Back in October 2020, ZGF Architects provided AN with an early glimpse of the $1.5 billion new terminal building at the Portland International Airport (PDX), a sylvan 17,500-square-foot space complete with nature-infused interiors and a skylight-studded timber roof constructed from sustainably sourced local wood that pays homage to the rugged landscapes of the Pacific Northwest.
Now, ZGF and the Port of Portland have released a fresh batch of renderings that provide new interior and exterior views of the new terminal, which is the largest of five major capital improvement projects that have been completed or are underway at the highly raked, (once) famously carpeted Oregonian air travel hub—it’s the 30th busiest airport in the United States based on passenger traffic—as part of the Port of Portland’s PDX Next campaign.
The new terminal is expected to be completed in 2025 with installation work on the roof set to kick off next year.
While the previously released renderings focused largely, but not exclusively, on the oversized apertures in the undulating wood roof that will pull abundant natural light into the interior, the new imagery includes a moody, eastward-facing bird’s eye view of the new terminal building flanked by the landscape—including the towering peaks of the Cascade range—that inspired its design, a view looking outside-in through a massive glazed wall on the terminal’s west side with details of the timber roof’s intricate lattice design, and additional views of passengers moving through and taking a load off in the terminal’s soaring, park-like public spaces. These spaces include seating areas and storefronts located off of the terminal’s central tree-lined “street” now referred to as “the seam.” As previously detailed, the terminal’s design is not only meant to evoke the heavily forested terrain of the Pacific Northwest but also Portland’s network of dense, walkable neighborhoods.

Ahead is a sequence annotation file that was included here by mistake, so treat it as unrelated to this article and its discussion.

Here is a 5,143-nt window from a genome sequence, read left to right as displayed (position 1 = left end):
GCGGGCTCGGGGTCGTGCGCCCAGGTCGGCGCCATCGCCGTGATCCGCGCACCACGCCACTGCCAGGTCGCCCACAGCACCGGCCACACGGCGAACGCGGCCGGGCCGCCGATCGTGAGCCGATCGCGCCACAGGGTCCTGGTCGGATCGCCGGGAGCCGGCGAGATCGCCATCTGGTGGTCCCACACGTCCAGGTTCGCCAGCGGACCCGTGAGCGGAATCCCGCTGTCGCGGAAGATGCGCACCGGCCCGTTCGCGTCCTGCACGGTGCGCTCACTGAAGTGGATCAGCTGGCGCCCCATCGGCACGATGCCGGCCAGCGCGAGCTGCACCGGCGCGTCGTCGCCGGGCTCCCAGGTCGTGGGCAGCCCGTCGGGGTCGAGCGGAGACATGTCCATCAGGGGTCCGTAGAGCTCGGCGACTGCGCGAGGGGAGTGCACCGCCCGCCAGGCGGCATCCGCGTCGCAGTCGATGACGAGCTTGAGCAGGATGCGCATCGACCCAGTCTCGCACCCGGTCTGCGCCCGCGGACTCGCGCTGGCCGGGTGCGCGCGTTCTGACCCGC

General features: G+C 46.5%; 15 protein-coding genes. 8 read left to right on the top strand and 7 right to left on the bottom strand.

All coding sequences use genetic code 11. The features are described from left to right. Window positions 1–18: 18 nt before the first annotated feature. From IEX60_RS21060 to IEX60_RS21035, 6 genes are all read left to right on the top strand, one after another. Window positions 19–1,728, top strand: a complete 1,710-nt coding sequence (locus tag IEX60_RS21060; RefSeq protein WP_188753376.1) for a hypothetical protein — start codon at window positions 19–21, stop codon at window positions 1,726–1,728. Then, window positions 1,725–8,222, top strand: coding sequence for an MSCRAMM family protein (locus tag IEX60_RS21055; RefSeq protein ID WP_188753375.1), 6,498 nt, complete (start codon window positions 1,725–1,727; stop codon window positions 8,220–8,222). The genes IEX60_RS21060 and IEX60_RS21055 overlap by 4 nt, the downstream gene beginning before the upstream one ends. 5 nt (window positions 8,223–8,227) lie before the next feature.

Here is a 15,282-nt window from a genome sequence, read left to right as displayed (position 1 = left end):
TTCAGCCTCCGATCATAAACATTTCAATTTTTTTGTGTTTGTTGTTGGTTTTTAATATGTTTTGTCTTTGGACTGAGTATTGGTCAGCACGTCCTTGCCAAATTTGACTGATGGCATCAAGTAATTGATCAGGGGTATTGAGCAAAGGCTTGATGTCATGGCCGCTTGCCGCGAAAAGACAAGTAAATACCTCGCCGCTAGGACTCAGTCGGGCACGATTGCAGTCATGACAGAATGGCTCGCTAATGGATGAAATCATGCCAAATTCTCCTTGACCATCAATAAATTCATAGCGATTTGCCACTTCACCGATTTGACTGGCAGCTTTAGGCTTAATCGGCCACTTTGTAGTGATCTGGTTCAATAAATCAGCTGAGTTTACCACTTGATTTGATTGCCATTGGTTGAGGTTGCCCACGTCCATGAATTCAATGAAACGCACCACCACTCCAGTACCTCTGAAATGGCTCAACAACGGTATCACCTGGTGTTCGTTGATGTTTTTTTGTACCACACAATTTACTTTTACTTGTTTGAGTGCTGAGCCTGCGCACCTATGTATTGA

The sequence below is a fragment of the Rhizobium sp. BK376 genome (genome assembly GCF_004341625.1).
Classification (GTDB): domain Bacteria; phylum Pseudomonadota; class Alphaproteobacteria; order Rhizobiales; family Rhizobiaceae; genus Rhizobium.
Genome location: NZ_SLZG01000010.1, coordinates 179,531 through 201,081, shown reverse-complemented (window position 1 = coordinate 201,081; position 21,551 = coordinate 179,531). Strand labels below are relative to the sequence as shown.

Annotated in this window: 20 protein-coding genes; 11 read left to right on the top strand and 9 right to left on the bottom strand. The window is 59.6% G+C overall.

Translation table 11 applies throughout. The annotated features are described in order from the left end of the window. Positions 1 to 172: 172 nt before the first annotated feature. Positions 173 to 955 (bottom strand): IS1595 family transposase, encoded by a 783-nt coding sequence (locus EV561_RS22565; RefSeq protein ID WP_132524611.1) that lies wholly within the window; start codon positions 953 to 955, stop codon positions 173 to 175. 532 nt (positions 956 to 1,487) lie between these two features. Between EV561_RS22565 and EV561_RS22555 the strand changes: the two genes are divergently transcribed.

Designed by ZGF in collaboration with landscape architecture firm PLACE, the myriad landscaped elements of the new main terminal include hanging gardens, large trees, and a variety of flora meant to resemble plant life native to the Pacific Northwest. (As detailed by PDX Next, most plants planned for the new terminal, although as close to the real deal as possible, differ from those actually found in the wild across the region as they would have difficult thriving bound to planters inside of a busy airport building.)
“My experience with airports is that they’re typically just a place to pass through, and the experience is not that exciting,” Christian Schoewe, architect at ZGF, explained in a preview shared on the dedicated PDX Next website. “I genuinely feel like this reimagined main terminal will be a destination that embodies the ‘walk in the forest’ concept we’ve been talking about. Even if you are just passing through, we hope your experience will feel relaxed rather than rushed.”